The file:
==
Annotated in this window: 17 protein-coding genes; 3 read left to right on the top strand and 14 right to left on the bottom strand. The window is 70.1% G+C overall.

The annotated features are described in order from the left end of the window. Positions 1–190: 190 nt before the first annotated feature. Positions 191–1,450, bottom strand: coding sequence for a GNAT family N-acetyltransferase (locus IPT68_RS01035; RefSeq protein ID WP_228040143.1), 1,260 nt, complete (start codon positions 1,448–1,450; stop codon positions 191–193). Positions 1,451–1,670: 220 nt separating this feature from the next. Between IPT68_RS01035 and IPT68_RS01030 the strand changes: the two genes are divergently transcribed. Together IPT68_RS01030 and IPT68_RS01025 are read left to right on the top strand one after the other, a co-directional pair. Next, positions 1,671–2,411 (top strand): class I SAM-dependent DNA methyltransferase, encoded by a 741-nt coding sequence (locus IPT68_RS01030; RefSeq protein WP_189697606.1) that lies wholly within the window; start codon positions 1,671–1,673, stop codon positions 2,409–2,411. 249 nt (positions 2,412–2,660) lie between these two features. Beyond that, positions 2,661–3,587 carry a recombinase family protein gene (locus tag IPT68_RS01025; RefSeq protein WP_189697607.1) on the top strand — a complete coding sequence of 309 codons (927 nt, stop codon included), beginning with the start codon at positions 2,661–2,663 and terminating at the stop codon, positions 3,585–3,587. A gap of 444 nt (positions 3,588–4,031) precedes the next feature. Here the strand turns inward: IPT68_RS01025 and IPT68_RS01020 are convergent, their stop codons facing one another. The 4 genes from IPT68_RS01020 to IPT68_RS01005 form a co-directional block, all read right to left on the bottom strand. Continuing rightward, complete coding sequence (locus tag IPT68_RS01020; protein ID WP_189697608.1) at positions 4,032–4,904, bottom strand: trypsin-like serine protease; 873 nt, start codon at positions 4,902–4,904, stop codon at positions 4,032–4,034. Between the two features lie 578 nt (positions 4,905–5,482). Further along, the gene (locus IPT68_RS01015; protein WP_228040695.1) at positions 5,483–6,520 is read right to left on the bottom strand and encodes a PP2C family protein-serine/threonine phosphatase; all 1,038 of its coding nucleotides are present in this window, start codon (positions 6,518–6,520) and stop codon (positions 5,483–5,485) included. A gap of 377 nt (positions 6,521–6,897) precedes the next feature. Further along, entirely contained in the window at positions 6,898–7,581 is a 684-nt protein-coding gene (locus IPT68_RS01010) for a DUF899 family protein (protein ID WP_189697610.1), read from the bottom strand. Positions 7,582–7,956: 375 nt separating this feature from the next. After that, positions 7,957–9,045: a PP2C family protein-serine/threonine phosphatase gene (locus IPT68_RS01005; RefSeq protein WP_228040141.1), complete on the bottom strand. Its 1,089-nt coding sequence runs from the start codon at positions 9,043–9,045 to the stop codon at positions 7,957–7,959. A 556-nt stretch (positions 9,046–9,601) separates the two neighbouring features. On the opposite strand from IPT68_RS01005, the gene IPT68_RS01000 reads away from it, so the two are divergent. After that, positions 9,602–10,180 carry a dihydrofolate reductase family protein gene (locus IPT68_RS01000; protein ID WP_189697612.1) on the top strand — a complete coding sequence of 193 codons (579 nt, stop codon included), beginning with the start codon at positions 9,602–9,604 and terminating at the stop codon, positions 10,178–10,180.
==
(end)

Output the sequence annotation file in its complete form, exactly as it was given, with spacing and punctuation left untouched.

Annotated in this window: 17 protein-coding genes; 3 read left to right on the top strand and 14 right to left on the bottom strand. The window is 70.1% G+C overall.

The annotated features are described in order from the left end of the window. Positions 1–190: 190 nt before the first annotated feature. Positions 191–1,450, bottom strand: coding sequence for a GNAT family N-acetyltransferase (locus IPT68_RS01035; RefSeq protein ID WP_228040143.1), 1,260 nt, complete (start codon positions 1,448–1,450; stop codon positions 191–193). Positions 1,451–1,670: 220 nt separating this feature from the next. Between IPT68_RS01035 and IPT68_RS01030 the strand changes: the two genes are divergently transcribed. Together IPT68_RS01030 and IPT68_RS01025 are read left to right on the top strand one after the other, a co-directional pair. Next, positions 1,671–2,411 (top strand): class I SAM-dependent DNA methyltransferase, encoded by a 741-nt coding sequence (locus IPT68_RS01030; RefSeq protein WP_189697606.1) that lies wholly within the window; start codon positions 1,671–1,673, stop codon positions 2,409–2,411. 249 nt (positions 2,412–2,660) lie between these two features. Beyond that, positions 2,661–3,587 carry a recombinase family protein gene (locus tag IPT68_RS01025; RefSeq protein WP_189697607.1) on the top strand — a complete coding sequence of 309 codons (927 nt, stop codon included), beginning with the start codon at positions 2,661–2,663 and terminating at the stop codon, positions 3,585–3,587. A gap of 444 nt (positions 3,588–4,031) precedes the next feature. Here the strand turns inward: IPT68_RS01025 and IPT68_RS01020 are convergent, their stop codons facing one another. The 4 genes from IPT68_RS01020 to IPT68_RS01005 form a co-directional block, all read right to left on the bottom strand. Continuing rightward, complete coding sequence (locus tag IPT68_RS01020; protein ID WP_189697608.1) at positions 4,032–4,904, bottom strand: trypsin-like serine protease; 873 nt, start codon at positions 4,902–4,904, stop codon at positions 4,032–4,034. Between the two features lie 578 nt (positions 4,905–5,482). Further along, the gene (locus IPT68_RS01015; protein WP_228040695.1) at positions 5,483–6,520 is read right to left on the bottom strand and encodes a PP2C family protein-serine/threonine phosphatase; all 1,038 of its coding nucleotides are present in this window, start codon (positions 6,518–6,520) and stop codon (positions 5,483–5,485) included. A gap of 377 nt (positions 6,521–6,897) precedes the next feature. Further along, entirely contained in the window at positions 6,898–7,581 is a 684-nt protein-coding gene (locus IPT68_RS01010) for a DUF899 family protein (protein ID WP_189697610.1), read from the bottom strand. Positions 7,582–7,956: 375 nt separating this feature from the next. After that, positions 7,957–9,045: a PP2C family protein-serine/threonine phosphatase gene (locus IPT68_RS01005; RefSeq protein WP_228040141.1), complete on the bottom strand. Its 1,089-nt coding sequence runs from the start codon at positions 9,043–9,045 to the stop codon at positions 7,957–7,959. A 556-nt stretch (positions 9,046–9,601) separates the two neighbouring features. On the opposite strand from IPT68_RS01005, the gene IPT68_RS01000 reads away from it, so the two are divergent. After that, positions 9,602–10,180 carry a dihydrofolate reductase family protein gene (locus IPT68_RS01000; protein ID WP_189697612.1) on the top strand — a complete coding sequence of 193 codons (579 nt, stop codon included), beginning with the start codon at positions 9,602–9,604 and terminating at the stop codon, positions 10,178–10,180.